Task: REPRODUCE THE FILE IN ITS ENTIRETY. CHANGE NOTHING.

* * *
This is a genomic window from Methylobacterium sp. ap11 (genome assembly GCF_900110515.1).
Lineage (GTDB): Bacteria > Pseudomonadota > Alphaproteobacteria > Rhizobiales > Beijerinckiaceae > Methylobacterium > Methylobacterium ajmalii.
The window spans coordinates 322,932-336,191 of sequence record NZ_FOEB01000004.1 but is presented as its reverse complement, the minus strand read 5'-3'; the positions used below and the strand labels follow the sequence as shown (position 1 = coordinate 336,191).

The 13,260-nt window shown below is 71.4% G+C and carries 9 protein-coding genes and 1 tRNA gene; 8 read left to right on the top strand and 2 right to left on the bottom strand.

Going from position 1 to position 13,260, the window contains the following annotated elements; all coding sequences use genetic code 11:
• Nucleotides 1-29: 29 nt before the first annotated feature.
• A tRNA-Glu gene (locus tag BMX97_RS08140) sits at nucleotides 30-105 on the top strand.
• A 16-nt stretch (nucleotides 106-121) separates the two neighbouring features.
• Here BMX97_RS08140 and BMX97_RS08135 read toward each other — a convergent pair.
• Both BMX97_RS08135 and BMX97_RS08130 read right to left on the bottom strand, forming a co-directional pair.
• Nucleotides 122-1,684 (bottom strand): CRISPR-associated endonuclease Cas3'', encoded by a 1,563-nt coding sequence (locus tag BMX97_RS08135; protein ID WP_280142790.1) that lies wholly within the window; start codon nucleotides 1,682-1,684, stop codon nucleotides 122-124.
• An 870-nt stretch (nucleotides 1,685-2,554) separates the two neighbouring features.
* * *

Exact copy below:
This is a genomic window from Methylobacterium sp. ap11 (genome assembly GCF_900110515.1).
Lineage (GTDB): Bacteria > Pseudomonadota > Alphaproteobacteria > Rhizobiales > Beijerinckiaceae > Methylobacterium > Methylobacterium ajmalii.
The window spans coordinates 322,932-336,191 of sequence record NZ_FOEB01000004.1 but is presented as its reverse complement, the minus strand read 5'-3'; the positions used below and the strand labels follow the sequence as shown (position 1 = coordinate 336,191).

The 13,260-nt window shown below is 71.4% G+C and carries 9 protein-coding genes and 1 tRNA gene; 8 read left to right on the top strand and 2 right to left on the bottom strand.

Going from position 1 to position 13,260, the window contains the following annotated elements; all coding sequences use genetic code 11:
• Nucleotides 1-29: 29 nt before the first annotated feature.
• A tRNA-Glu gene (locus tag BMX97_RS08140) sits at nucleotides 30-105 on the top strand.
• A 16-nt stretch (nucleotides 106-121) separates the two neighbouring features.
• Here BMX97_RS08140 and BMX97_RS08135 read toward each other — a convergent pair.
• Both BMX97_RS08135 and BMX97_RS08130 read right to left on the bottom strand, forming a co-directional pair.
• Nucleotides 122-1,684 (bottom strand): CRISPR-associated endonuclease Cas3'', encoded by a 1,563-nt coding sequence (locus tag BMX97_RS08135; protein ID WP_280142790.1) that lies wholly within the window; start codon nucleotides 1,682-1,684, stop codon nucleotides 122-124.
• An 870-nt stretch (nucleotides 1,685-2,554) separates the two neighbouring features.